On Wednesday in Seoul, the converted infielder with a knack for hitting will become just the third 20-year-old to start an MLB season in centre field in the last 50 years when he lines up in the season opener against the Dodgers – Ken Griffey and Andruw Jones is not a bad club to join.

For a spot of perspective the leftie, with plate discipline way beyond his years, has not even played in Triple-A and has never started a game in centre field, not even in Little League.

2024 prediction

On paper, the Padres should still be good. But that was the case last year too and it all went incredibly wrong. Many believed that Bob Melvin struggled to lead a squad of superstars with superegos, and so, it will be interesting to see whether some good first impressions from Mike Shildt carry over into regular season ball.

If is the biggest word in all of sport, but if the Padres can keep their rotation fit, and ideally locked-in, then there shouldn’t be many better in the game. If Fernando Tatis can produce another MVP-worthy (don’t fret, he won’t be allowed to win it) season, if Manny Machado and Xander Bogaerts stay healthy and produce offensively, if Ha Seong Kim continues to grow into one of the game’s brightest stars in a contract year and up-and-comers like Jackson Merrill and Luis Campanuso find their feet, if Jake Cronenworth can revert to even his career averages, then there is no good reason why the Padres pattern of fun-year, bad-year, shouldn’t repeat with a run at the play-offs.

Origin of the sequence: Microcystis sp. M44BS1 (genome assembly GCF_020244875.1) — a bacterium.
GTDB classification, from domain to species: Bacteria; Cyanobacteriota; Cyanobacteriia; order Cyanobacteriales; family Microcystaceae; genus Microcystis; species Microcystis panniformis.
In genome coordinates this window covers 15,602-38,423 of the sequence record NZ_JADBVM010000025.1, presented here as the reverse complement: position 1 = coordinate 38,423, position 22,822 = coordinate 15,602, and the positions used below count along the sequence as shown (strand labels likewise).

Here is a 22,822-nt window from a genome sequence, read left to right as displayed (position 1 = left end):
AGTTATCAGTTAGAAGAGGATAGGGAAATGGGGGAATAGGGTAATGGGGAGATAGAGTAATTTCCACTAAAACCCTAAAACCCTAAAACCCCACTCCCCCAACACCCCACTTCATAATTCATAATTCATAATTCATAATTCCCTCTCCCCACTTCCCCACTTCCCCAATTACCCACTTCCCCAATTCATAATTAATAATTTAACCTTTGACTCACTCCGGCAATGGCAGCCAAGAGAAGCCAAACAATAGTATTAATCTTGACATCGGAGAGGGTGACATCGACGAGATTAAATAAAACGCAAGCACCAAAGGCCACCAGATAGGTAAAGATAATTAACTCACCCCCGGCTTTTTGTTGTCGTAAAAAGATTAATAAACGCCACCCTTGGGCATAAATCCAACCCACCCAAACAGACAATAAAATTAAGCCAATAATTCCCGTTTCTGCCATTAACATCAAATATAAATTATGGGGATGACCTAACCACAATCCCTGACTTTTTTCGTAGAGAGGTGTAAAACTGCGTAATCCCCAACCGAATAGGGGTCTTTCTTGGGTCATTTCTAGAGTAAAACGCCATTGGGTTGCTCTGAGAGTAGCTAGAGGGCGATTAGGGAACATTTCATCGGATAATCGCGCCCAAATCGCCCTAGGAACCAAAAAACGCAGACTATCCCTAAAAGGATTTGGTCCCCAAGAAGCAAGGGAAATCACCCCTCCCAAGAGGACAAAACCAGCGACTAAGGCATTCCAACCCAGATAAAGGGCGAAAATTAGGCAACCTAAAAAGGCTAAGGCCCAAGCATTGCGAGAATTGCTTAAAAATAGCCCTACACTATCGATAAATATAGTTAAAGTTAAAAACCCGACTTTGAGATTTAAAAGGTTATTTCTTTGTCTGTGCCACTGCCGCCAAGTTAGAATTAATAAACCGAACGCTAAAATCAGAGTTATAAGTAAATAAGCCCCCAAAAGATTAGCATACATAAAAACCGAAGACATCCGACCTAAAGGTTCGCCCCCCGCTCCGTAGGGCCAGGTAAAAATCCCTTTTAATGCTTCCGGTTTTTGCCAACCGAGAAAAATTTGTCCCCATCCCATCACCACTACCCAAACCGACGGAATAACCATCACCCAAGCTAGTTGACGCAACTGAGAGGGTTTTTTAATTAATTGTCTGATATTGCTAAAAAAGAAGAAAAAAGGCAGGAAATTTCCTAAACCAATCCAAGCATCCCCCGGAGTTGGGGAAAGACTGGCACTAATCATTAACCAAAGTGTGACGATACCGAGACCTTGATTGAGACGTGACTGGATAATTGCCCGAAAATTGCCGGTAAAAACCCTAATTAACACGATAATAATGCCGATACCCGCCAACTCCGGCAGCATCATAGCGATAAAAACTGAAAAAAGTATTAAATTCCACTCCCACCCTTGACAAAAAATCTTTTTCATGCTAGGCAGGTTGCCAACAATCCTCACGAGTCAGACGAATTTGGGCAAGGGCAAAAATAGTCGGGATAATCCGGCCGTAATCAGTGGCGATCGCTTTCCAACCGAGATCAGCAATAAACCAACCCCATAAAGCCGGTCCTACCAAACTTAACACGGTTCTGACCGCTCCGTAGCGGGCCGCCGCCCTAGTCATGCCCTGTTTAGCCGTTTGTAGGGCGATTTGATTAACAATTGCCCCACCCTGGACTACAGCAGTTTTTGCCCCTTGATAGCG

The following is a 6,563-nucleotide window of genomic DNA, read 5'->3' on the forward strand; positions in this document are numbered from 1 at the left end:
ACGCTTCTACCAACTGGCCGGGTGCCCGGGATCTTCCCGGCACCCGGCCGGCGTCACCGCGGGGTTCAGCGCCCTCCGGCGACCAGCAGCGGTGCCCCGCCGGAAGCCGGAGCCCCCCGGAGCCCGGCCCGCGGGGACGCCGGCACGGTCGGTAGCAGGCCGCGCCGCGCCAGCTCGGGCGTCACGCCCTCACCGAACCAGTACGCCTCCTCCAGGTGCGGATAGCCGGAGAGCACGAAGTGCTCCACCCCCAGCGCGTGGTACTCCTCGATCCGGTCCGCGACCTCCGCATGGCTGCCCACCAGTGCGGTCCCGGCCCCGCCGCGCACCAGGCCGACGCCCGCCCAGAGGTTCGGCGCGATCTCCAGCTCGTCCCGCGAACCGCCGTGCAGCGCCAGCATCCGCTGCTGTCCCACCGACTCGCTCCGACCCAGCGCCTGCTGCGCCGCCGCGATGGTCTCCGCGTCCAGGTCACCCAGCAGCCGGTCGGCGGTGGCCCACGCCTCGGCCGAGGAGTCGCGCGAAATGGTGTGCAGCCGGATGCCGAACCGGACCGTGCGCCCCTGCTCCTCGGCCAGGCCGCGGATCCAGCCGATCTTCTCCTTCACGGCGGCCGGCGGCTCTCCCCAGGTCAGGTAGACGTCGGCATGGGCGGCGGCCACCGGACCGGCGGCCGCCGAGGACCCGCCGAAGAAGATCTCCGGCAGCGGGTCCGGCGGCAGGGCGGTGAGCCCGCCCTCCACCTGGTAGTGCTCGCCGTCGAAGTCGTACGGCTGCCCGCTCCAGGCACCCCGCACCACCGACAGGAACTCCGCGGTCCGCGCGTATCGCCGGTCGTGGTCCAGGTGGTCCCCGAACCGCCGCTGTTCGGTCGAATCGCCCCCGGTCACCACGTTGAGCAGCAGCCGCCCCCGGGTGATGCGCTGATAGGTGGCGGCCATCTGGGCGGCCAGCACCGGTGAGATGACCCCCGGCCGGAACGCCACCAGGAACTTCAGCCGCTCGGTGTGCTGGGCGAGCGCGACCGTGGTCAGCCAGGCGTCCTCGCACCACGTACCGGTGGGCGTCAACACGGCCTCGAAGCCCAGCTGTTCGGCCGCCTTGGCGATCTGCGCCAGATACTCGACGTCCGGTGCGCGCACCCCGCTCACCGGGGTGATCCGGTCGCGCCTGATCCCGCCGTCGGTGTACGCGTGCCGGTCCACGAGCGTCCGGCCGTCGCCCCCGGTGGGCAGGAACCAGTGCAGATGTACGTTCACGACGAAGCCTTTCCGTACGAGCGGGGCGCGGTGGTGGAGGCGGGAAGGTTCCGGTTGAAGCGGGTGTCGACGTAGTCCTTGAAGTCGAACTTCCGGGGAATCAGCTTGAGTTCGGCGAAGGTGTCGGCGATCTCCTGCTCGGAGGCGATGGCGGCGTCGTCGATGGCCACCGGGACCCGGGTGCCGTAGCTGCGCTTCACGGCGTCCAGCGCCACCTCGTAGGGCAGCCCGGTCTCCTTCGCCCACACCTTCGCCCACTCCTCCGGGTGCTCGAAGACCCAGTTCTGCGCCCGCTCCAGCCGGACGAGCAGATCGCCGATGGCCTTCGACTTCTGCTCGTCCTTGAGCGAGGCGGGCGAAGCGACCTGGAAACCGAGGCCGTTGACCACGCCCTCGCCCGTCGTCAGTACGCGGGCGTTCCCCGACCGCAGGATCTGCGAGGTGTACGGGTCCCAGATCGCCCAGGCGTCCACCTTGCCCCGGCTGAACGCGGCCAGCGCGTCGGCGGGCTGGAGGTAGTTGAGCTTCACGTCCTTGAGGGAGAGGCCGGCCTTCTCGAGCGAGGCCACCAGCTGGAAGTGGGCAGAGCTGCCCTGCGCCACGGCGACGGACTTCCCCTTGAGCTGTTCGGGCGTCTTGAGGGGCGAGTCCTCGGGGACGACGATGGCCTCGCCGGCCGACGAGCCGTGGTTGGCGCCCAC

But the biggest if of all? If the players buy-in and are able to unite on a quest to honour the man who brought nearly all of them to San Diego, then it’s not beyond the realms of possibility that this team goes all the way.

It would certainly be a fitting epilogue to the story of Peter Seidler – the fan who allowed the Friar Faithful the world over to dream big again. It’s just so cruel that he wouldn’t be there to see it.

Alex Hoad is a Padres fan and freelance journalist for the BBC. He can be found on Twitter @AlexHoadSport.

Featured image – K.C. Alfred/The San Diego Union-Tribune